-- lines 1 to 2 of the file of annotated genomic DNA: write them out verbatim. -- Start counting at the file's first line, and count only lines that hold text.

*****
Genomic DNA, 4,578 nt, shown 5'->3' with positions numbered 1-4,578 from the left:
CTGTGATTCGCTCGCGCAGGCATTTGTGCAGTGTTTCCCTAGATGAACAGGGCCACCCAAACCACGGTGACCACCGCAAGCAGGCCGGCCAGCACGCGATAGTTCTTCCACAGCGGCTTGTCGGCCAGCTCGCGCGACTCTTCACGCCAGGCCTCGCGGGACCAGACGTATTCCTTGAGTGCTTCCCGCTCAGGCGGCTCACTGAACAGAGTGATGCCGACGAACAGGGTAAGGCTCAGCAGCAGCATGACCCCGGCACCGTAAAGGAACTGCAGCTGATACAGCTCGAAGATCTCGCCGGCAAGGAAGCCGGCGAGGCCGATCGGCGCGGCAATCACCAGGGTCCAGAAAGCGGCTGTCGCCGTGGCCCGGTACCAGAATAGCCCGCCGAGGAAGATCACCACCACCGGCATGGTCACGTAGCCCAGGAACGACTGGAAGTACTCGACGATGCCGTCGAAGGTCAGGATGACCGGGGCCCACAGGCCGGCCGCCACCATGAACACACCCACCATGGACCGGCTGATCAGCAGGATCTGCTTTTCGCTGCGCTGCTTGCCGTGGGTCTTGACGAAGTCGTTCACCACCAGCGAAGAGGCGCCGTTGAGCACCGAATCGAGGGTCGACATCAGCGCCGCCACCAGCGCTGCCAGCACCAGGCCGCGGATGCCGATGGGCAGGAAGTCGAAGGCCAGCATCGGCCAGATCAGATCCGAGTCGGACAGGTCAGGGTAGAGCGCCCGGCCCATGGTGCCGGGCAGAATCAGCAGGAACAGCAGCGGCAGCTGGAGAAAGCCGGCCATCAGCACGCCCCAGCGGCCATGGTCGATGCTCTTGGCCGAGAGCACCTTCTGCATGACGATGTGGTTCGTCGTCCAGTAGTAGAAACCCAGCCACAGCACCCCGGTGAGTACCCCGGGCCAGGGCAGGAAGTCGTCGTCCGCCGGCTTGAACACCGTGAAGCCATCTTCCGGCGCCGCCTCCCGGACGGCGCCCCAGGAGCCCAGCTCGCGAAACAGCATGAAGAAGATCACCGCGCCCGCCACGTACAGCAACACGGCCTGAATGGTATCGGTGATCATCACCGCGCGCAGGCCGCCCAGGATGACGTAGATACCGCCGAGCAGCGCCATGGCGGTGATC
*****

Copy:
Genomic DNA, 4,578 nt, shown 5'->3' with positions numbered 1-4,578 from the left:
CTGTGATTCGCTCGCGCAGGCATTTGTGCAGTGTTTCCCTAGATGAACAGGGCCACCCAAACCACGGTGACCACCGCAAGCAGGCCGGCCAGCACGCGATAGTTCTTCCACAGCGGCTTGTCGGCCAGCTCGCGCGACTCTTCACGCCAGGCCTCGCGGGACCAGACGTATTCCTTGAGTGCTTCCCGCTCAGGCGGCTCACTGAACAGAGTGATGCCGACGAACAGGGTAAGGCTCAGCAGCAGCATGACCCCGGCACCGTAAAGGAACTGCAGCTGATACAGCTCGAAGATCTCGCCGGCAAGGAAGCCGGCGAGGCCGATCGGCGCGGCAATCACCAGGGTCCAGAAAGCGGCTGTCGCCGTGGCCCGGTACCAGAATAGCCCGCCGAGGAAGATCACCACCACCGGCATGGTCACGTAGCCCAGGAACGACTGGAAGTACTCGACGATGCCGTCGAAGGTCAGGATGACCGGGGCCCACAGGCCGGCCGCCACCATGAACACACCCACCATGGACCGGCTGATCAGCAGGATCTGCTTTTCGCTGCGCTGCTTGCCGTGGGTCTTGACGAAGTCGTTCACCACCAGCGAAGAGGCGCCGTTGAGCACCGAATCGAGGGTCGACATCAGCGCCGCCACCAGCGCTGCCAGCACCAGGCCGCGGATGCCGATGGGCAGGAAGTCGAAGGCCAGCATCGGCCAGATCAGATCCGAGTCGGACAGGTCAGGGTAGAGCGCCCGGCCCATGGTGCCGGGCAGAATCAGCAGGAACAGCAGCGGCAGCTGGAGAAAGCCGGCCATCAGCACGCCCCAGCGGCCATGGTCGATGCTCTTGGCCGAGAGCACCTTCTGCATGACGATGTGGTTCGTCGTCCAGTAGTAGAAACCCAGCCACAGCACCCCGGTGAGTACCCCGGGCCAGGGCAGGAAGTCGTCGTCCGCCGGCTTGAACACCGTGAAGCCATCTTCCGGCGCCGCCTCCCGGACGGCGCCCCAGGAGCCCAGCTCGCGAAACAGCATGAAGAAGATCACCGCGCCCGCCACGTACAGCAACACGGCCTGAATGGTATCGGTGATCATCACCGCGCGCAGGCCGCCCAGGATGACGTAGATACCGCCGAGCAGCGCCATGGCGGTGATC